You addressed your last statement to MSFT. In my opinion, it is a miracle that modern software and hardware works together as well as it does, with hardly a crash. Microsoft should get the lion’s share of the credit for this, because in their effort to control everything, they ended up standardizing everything.

        Group "L" (Linux Mint)
        with Windows 10 running on a separate hard drive
        1 user thanked author for this post.
    • #125254

      Adjusting tin foil hat . . .

      Remember how Intel didn’t/hasn’t  stepped up for the artificially blocked Windows 7 update on the newest chipsets and processors with “updated drivers?”

      This is Microsoft’s side of the deal.

      Future WAAS editions will eliminate older hardware faster than consumers upgraded in the historical past.  This could be a cartel-like method to force users to stop using their 10 year old machines.  Rolling forward the goal will be to bring consumers into a three to five year replacement pattern.  Or less.  They’ve learned from the smartphone market . . .

      Okay, tin foil off now.

      ~ Group "Weekend" ~

      2 users thanked author for this post.
      • #125292

        They are partners…

        EU is working on a set of regulatives to prevent artificial aging of products… we will not accept this mindset, as the piles of discarded electronics for sure are big enough.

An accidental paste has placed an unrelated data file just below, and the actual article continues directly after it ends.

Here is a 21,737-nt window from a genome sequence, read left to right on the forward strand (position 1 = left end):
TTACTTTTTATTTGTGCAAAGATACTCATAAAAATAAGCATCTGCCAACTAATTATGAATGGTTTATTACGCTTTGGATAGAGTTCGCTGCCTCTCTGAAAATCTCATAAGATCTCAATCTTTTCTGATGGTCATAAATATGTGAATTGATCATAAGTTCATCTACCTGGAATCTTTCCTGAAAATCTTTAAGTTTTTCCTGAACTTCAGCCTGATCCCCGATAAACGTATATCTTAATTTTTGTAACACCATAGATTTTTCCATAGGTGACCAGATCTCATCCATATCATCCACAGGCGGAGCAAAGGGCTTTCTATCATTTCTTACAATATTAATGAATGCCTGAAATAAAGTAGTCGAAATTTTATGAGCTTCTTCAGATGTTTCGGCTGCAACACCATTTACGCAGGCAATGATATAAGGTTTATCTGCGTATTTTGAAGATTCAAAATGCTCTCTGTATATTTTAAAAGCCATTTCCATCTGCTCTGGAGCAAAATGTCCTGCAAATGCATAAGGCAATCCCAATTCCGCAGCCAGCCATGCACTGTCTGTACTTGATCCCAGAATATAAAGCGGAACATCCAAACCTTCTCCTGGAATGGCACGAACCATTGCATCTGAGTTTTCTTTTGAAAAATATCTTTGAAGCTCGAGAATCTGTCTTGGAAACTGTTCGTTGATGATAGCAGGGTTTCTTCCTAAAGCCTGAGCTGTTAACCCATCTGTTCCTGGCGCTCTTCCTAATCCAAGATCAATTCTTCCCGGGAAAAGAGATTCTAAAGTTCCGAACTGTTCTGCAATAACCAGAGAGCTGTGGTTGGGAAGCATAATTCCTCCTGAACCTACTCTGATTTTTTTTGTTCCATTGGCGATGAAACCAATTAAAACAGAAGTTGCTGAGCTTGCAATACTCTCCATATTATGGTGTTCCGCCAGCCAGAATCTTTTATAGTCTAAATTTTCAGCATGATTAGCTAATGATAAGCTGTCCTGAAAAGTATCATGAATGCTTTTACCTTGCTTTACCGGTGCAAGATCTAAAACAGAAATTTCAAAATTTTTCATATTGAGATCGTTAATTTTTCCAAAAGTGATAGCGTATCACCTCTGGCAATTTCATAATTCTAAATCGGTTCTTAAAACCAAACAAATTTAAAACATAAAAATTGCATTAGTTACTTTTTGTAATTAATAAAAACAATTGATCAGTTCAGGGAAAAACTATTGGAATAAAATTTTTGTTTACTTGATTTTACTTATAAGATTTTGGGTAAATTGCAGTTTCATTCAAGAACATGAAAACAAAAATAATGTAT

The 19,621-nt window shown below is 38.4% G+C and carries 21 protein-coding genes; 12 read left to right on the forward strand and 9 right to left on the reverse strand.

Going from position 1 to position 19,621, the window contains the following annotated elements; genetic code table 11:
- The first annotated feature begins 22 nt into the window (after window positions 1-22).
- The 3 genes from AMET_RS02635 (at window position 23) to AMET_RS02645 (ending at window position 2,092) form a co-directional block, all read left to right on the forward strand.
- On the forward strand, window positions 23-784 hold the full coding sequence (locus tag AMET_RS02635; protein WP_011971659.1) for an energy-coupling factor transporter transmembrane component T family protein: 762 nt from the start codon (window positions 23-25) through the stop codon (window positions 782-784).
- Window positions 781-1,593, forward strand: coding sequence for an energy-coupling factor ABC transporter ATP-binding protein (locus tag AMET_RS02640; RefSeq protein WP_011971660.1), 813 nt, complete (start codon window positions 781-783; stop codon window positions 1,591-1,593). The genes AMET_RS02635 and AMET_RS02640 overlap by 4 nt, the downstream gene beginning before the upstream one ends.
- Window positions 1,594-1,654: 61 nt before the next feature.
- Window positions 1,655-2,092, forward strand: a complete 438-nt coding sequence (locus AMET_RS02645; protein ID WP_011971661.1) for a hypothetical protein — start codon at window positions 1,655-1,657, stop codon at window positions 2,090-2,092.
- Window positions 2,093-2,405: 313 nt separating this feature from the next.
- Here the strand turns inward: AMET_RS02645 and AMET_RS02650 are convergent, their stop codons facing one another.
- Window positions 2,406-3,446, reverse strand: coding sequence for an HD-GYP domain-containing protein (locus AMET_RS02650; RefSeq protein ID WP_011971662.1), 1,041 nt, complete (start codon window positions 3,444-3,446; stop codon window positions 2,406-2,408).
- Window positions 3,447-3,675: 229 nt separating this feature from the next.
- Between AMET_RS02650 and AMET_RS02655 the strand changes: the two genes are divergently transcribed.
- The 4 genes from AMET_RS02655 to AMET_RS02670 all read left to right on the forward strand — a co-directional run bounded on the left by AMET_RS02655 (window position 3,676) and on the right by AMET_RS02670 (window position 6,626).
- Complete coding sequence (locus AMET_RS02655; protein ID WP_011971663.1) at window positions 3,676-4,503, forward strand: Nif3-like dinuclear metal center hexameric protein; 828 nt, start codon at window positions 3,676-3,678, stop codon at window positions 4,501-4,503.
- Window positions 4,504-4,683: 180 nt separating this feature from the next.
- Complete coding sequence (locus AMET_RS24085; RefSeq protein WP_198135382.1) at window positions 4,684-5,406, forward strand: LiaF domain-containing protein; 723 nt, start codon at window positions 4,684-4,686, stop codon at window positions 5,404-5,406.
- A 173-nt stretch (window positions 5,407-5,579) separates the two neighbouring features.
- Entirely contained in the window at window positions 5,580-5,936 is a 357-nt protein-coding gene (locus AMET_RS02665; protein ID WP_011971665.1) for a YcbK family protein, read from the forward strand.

• #125258

      The issue is different from the Intel processors which cannot have Windows 7 installed on them, but can have Windows 10 installed.

      There is no such animal.  If it is an x86 type processor then you can install and run Windows 7 period (you can run even XP with a bit of driver Inf editing).  This includes Kaby Lake and upcoming Coffee lake, Cannon Lake, Gemini Lake and Icelake processors (per the Inf (v10.1.1.44) Chipset Driver NDA (Non Public) Build that Asrock Oops’ed and accidently had up as an x299 MB D/L before 07/05/2017.  The one exception is you can’t install Graphics Drivers for the CPU’s on-board GPU so your stuck with basic default VGA display W/O an ATI or nVidia GPU card installed. While modded GPU drivers to run a Kaby GPU on Win7 exist they have several issues).

      Now Microsoft has attemped to block updates to “new silicon” on Win7 after installation of  the April 2017 Security Only and Rollup Windows updates.  This was literally easily gotten around within minutes.